The OAS Secretary General believes that the recent electoral reform “is nothing more than a cosmetic change to a deficient legal body.”
HAVANA TIMES – The Secretary General of the Organization of American States (OAS), Luis Almagro, said Wednesday that Nicaragua is heading for “the worst possible election” due to the lack of guarantees to hold a free, fair, and transparent process.
Almagro made these statements during a meeting of the Permanent Council of the organization to address the situation in Nicaragua.
The Uruguayan diplomat reiterated his concern about the appointment of ten new magistrates to the Supreme Electoral Council (CSE), most of them Sandinistas, who will be in charge of supervising the elections of November 7, in which President Daniel Ortega seeks his third consecutive reelection.
Almagro also expressed his rejection of the electoral reforms subscribed by the National Assembly, with a pro-government majority. He said the reforms make possible the inhibition of candidates opposed to Ortega and cancels any electoral observation, giving way to the limited figure of “accompaniment.”
“Behind these initiatives, said Almagro, there is a clear attempt to consolidate total control of the electoral process by suppressing, limiting and restricting dissenting voices.”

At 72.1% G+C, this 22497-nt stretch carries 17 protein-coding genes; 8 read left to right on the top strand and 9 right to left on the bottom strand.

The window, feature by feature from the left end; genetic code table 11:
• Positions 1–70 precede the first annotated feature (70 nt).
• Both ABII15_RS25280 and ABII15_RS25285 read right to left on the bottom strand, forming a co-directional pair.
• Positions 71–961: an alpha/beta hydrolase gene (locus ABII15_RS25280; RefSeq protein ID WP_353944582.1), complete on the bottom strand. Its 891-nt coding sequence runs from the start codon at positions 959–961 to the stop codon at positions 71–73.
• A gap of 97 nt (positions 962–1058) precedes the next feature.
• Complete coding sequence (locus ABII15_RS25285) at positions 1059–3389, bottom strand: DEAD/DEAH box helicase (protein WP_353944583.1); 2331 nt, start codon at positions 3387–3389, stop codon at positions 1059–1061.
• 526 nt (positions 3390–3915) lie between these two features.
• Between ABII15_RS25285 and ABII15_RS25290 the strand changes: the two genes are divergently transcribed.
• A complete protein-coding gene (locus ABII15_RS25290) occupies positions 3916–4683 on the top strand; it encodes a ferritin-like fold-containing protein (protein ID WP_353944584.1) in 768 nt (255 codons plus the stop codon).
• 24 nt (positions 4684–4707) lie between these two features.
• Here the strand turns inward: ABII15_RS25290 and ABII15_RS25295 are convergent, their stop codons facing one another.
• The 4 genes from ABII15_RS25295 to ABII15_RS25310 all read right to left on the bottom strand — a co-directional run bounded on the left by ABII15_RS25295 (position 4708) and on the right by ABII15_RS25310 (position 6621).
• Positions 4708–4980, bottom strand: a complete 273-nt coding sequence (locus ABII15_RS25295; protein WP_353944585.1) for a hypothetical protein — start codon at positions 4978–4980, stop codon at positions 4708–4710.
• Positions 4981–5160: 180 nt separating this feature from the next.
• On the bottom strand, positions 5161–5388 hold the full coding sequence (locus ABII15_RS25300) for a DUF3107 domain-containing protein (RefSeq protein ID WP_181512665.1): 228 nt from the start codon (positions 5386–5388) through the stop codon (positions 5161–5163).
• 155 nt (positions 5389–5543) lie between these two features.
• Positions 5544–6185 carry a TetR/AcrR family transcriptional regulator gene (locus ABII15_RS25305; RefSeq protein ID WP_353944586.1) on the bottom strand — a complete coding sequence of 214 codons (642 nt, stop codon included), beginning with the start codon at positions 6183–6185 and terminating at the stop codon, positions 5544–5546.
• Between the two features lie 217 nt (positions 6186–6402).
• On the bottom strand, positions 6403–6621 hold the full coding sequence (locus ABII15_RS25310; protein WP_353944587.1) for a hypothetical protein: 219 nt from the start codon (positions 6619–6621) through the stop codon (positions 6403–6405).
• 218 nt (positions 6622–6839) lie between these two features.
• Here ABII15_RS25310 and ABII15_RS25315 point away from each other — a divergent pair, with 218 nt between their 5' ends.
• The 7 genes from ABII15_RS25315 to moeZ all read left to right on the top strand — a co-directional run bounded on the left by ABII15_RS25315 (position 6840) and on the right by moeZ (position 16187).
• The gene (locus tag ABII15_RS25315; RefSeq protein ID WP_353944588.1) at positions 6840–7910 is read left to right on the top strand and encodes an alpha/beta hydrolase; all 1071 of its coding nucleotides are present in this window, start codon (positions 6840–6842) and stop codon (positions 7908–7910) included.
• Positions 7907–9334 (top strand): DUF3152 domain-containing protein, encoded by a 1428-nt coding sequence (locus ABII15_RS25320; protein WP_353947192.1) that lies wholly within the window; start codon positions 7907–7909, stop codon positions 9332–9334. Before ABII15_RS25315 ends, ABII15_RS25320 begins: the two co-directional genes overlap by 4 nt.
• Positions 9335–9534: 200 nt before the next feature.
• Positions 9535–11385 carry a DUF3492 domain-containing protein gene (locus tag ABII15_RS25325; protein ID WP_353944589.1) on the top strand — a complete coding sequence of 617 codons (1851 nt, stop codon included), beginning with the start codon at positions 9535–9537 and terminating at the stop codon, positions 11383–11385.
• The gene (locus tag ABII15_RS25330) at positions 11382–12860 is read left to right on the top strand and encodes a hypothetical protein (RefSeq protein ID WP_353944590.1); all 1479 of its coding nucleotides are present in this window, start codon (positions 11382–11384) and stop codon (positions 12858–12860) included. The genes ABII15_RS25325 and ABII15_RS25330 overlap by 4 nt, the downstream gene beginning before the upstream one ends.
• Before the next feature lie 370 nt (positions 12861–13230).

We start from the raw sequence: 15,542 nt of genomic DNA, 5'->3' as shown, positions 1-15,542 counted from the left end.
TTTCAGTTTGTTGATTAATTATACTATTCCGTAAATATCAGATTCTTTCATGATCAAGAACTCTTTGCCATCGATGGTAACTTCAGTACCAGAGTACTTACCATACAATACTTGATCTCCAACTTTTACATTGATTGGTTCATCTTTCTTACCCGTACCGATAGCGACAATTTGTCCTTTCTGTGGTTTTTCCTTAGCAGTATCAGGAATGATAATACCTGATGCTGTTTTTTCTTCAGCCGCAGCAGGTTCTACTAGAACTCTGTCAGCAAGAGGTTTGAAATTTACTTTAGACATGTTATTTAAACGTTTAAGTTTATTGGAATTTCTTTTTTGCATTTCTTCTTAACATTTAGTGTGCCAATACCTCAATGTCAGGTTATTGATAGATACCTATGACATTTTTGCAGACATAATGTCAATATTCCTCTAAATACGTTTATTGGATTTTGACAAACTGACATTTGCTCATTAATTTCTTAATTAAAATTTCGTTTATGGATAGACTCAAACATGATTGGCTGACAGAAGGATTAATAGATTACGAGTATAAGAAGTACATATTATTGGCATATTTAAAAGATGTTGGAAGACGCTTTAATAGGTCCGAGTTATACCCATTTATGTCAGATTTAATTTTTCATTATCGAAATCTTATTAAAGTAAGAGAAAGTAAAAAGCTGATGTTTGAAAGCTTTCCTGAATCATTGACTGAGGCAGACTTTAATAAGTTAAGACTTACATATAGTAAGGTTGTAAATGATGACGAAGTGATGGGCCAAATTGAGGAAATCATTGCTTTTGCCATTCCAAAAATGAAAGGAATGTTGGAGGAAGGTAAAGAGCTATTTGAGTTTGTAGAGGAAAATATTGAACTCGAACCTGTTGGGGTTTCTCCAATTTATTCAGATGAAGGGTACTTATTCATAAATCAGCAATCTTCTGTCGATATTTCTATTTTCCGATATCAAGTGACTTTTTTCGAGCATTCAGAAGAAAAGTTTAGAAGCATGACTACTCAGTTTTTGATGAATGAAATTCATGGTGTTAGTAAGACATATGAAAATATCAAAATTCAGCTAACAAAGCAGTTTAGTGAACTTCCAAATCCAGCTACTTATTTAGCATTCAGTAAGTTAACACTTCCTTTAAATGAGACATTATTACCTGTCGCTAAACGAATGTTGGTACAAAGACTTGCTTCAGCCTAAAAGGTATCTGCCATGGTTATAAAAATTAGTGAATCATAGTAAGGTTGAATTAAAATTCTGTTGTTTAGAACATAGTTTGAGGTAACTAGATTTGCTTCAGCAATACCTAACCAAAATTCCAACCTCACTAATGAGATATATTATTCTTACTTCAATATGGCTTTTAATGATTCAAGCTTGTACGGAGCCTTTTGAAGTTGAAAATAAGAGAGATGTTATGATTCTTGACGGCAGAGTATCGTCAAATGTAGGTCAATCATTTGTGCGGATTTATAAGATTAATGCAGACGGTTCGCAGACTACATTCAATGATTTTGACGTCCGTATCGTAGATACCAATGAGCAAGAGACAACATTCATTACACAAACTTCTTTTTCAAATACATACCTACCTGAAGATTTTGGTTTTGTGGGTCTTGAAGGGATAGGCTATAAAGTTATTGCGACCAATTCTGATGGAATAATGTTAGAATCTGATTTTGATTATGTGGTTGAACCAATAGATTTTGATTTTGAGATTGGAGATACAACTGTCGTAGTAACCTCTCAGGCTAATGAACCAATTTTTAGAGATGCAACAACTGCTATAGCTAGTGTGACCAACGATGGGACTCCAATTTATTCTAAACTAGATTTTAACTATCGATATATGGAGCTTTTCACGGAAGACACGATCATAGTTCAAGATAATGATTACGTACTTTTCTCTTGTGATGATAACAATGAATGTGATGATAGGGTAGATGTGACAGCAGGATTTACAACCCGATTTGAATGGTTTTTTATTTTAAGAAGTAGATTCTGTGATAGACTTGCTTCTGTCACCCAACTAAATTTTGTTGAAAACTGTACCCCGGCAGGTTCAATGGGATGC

“Unfortunately, the initiative is nothing more than a cosmetic change to a deficient legal body,” he added.
For this reason, he said the reforms “further distance the possibility of having a transparent, participatory and equitable process.”
Almagro also recalled that since February 2017 he has expressed his willingness to collaborate with the Government of Nicaragua to carry out electoral reforms that make the political system freer and more democratic. He denounced the non-compliance by the Ortega Executive of agreements reached in the past.
The ambassador’s opposition
At the beginning of the session, the Nicaraguan ambassador to the OAS, Luis Alvarado, expressed his opposition to having the electoral process of his country discussed in an international forum, considering it a strictly internal affair.
“No state or group of states has the right to intervene directly or indirectly, for any reason, in the internal affairs of any other,” he denounced.
Nicaragua’s elections in November will be the first held by the country after the wave of demonstrations in 2018. The protests began over social security reforms. The subsequent government repression to squash the opposition to its policies caused hundreds of deaths, prisoners and disappearances, in addition to an estimated 100,000 Nicaraguans forced into exile.